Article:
Keynote speaker Sterling K. Brown, who is known for his role as Randall Pearson on the TV show “This Is Us,” among others, delved deeper into his role as a cancer advocate, which stemmed from his experience of losing his uncle to cancer. During his keynote lecture, he showed his appreciation of oncology nurses, who often lean into the stressful, emotional situation rather than step away from it.
“There's a level of investment that nurses have in their patients, necessarily, in order to be a good one, I believe,” he said. “As a family member of people who have transitioned and have recovered, I'm so full of gratitude for what you do. My constitution is a little bit different, but at times in which I feel as if I can lean in and there's times in which I have to step away, but you guys are always leaning in, always doing the work that's not pretty, it's not glamorous, but is essential and necessary. From the bottom of my heart, … to all I say thank you.”
Lim was nominated by her patient, Bradford Evans, whom she has known for almost five years this-coming August. In his interview, Evans said he can’t imagine working with any other attending nurse and calls her the “helping hands” of the infusion unit.
“Myself or any of the other patients, we don’t know what tomorrow is going to hold,” Evans said. “It’s by the grace of God that we’re here. Ms. Maria, through her helping hand, she’s the emissary of God, to keep us alive and keep us kicking. I will forever be indebted to her for her kindness, her professionalism. She listens to us, and not only me, but she listens to all the patients.”
Evans mentioned Lim had an important role in his life the moment he received his cancer diagnosis. “As soon as he said, ‘(I’m referring you to) oncology, my world stopped, and she brought the world back around,” he said.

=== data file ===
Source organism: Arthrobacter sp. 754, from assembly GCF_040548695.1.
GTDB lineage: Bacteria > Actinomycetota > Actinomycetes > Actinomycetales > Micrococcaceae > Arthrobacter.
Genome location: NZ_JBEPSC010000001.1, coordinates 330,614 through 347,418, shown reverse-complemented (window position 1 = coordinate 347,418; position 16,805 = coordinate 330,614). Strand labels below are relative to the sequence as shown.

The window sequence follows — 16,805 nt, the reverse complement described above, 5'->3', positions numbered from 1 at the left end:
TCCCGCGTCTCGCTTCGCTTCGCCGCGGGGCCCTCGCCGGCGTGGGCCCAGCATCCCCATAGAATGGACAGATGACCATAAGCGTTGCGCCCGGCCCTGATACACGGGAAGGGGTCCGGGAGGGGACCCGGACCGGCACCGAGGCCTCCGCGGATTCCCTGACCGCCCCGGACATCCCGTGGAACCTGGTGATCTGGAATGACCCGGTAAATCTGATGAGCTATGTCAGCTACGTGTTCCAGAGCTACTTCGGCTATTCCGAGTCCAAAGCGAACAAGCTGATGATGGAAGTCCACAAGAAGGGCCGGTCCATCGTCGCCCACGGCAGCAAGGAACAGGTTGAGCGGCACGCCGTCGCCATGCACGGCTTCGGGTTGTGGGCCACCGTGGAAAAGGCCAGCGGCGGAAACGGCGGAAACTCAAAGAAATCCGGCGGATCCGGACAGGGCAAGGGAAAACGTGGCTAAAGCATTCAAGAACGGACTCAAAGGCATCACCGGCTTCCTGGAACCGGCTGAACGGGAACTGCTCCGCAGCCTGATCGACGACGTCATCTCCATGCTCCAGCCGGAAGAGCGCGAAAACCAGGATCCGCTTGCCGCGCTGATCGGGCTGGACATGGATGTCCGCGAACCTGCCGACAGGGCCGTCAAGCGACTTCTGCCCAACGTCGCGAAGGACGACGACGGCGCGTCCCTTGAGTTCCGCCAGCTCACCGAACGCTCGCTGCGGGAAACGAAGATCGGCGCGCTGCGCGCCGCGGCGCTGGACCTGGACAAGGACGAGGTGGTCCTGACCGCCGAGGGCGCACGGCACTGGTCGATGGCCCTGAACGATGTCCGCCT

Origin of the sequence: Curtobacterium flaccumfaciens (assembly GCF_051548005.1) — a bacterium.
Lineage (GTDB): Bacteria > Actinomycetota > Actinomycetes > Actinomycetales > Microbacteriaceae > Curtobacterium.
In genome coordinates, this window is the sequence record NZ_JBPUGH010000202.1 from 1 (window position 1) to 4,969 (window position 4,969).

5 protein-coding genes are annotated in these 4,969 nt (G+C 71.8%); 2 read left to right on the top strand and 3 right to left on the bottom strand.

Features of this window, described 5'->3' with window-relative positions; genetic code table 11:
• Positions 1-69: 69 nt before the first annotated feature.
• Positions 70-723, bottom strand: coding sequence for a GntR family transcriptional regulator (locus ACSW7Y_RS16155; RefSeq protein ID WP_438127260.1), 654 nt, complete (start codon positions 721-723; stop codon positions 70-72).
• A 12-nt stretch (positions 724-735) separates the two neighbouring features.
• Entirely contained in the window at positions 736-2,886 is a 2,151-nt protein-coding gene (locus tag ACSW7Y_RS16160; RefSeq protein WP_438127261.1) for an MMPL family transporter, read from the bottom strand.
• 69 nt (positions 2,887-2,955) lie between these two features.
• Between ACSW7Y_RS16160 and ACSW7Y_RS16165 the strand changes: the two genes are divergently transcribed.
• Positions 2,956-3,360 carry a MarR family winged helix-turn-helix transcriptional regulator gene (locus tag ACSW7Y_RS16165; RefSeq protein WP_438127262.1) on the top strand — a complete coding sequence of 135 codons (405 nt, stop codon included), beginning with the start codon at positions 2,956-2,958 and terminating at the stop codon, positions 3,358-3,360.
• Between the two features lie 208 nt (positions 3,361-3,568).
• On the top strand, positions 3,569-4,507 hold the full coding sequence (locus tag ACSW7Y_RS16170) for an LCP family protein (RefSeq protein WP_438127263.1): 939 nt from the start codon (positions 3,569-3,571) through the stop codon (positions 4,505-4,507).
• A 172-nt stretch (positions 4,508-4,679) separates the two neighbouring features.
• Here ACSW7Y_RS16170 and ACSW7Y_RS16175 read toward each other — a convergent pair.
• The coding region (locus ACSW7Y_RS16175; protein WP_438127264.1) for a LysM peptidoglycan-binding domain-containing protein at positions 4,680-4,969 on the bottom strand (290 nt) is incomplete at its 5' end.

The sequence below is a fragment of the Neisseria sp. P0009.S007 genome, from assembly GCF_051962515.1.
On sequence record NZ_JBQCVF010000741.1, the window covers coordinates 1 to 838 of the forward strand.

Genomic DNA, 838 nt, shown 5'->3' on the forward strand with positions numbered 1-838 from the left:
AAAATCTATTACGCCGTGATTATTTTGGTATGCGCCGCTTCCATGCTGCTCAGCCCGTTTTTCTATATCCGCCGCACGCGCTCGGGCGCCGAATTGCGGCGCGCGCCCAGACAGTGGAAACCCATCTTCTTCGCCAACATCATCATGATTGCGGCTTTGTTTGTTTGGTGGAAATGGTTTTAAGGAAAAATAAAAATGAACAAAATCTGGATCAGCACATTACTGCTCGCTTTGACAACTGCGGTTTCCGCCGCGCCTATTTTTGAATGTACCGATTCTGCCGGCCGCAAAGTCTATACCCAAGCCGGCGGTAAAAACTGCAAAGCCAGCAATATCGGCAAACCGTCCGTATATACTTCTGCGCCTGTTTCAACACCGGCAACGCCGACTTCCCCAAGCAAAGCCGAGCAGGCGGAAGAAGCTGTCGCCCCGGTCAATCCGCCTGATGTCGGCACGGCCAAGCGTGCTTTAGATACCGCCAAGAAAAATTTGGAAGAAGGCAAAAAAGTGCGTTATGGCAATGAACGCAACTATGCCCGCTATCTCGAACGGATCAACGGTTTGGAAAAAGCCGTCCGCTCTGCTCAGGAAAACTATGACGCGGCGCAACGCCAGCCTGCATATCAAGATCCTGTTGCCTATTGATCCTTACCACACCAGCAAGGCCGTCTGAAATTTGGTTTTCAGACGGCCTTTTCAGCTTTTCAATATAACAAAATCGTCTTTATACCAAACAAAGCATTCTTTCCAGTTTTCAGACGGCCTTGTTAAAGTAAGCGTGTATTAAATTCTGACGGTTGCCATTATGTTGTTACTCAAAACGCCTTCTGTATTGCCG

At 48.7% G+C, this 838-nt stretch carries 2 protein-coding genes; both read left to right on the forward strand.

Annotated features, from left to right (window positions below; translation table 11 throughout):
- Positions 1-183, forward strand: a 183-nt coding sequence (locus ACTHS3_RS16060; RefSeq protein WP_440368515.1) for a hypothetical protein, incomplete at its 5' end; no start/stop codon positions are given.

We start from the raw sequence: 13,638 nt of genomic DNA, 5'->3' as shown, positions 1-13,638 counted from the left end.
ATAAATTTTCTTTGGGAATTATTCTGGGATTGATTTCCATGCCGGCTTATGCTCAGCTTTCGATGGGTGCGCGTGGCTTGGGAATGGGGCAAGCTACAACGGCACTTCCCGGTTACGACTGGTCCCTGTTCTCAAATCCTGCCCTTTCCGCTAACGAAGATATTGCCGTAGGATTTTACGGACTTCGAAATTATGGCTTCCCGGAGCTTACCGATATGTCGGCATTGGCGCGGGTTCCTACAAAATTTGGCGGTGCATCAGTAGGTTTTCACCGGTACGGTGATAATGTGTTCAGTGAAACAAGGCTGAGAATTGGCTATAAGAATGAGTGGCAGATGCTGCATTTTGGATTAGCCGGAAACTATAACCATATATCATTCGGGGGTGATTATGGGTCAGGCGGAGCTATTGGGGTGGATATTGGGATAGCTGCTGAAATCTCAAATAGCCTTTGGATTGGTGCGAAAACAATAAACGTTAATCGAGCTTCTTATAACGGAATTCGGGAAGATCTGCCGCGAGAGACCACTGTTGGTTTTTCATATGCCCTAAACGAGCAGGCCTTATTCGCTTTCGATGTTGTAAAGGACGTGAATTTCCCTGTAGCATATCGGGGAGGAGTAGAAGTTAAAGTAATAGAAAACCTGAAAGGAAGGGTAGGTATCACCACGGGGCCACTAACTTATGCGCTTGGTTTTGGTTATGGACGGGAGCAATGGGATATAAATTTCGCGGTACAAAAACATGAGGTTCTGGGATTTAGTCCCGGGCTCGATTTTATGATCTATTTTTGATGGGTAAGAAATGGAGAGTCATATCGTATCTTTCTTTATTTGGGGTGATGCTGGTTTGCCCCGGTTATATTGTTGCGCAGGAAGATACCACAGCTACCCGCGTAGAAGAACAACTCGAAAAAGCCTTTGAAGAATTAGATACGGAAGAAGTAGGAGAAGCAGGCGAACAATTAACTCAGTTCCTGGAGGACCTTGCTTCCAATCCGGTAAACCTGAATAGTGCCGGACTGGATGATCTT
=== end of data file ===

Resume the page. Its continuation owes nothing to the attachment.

Lim aims to make chemotherapy a “somewhat enjoyable event,” Evans said, by cheering patients up, greeting them with a warm smile and even placing patients near each other so they can share stories about their active duty days.
Lim has always recognized the importance of patients with cancer, especially those who are on active duty or veterans. “When they’re diagnosed, it’s really like, OK, they’re veterans, they have this experience,” she said. “Some of them have PTSD, they have psych issues and all of that. And then now they’re diagnosed with cancer. It’s like another battle for them.”
Giovanni was nominated by her aunt, Pam Malone, RN, APRN, who quoted a previous writing of Giovanni’s in her nominating essay and interview. Malone mentioned how from the start, Giovanni’s life has been one of serving others.
“Jennifer is someone who has done in her life all the things I wish I could have done,” Malone said. “She has from the get-go — even before she became a nurse — hers was a life of service and trying to help others, starting out in the Peace Corps and progressing from there. Most recently with (COVID-19), she has been on those frontlines on more than one occasion. And I don't know how she does it, but she did and her experiences really meant a lot to her.”